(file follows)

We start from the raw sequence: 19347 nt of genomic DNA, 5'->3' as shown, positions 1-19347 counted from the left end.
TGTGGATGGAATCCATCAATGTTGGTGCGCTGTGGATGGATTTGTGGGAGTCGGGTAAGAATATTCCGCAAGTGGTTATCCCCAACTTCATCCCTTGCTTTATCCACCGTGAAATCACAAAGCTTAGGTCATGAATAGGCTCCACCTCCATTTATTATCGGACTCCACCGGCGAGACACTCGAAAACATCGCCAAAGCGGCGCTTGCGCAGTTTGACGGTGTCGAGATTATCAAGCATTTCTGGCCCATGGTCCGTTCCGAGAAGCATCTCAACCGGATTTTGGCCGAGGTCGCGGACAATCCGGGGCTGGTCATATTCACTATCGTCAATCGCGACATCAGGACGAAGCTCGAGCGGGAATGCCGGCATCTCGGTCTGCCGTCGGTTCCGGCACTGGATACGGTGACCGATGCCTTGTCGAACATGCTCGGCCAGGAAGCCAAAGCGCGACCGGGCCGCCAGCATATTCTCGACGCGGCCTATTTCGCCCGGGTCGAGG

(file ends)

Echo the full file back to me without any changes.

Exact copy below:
We start from the raw sequence: 19347 nt of genomic DNA, 5'->3' as shown, positions 1-19347 counted from the left end.
TGTGGATGGAATCCATCAATGTTGGTGCGCTGTGGATGGATTTGTGGGAGTCGGGTAAGAATATTCCGCAAGTGGTTATCCCCAACTTCATCCCTTGCTTTATCCACCGTGAAATCACAAAGCTTAGGTCATGAATAGGCTCCACCTCCATTTATTATCGGACTCCACCGGCGAGACACTCGAAAACATCGCCAAAGCGGCGCTTGCGCAGTTTGACGGTGTCGAGATTATCAAGCATTTCTGGCCCATGGTCCGTTCCGAGAAGCATCTCAACCGGATTTTGGCCGAGGTCGCGGACAATCCGGGGCTGGTCATATTCACTATCGTCAATCGCGACATCAGGACGAAGCTCGAGCGGGAATGCCGGCATCTCGGTCTGCCGTCGGTTCCGGCACTGGATACGGTGACCGATGCCTTGTCGAACATGCTCGGCCAGGAAGCCAAAGCGCGACCGGGCCGCCAGCATATTCTCGACGCGGCCTATTTCGCCCGGGTCGAGG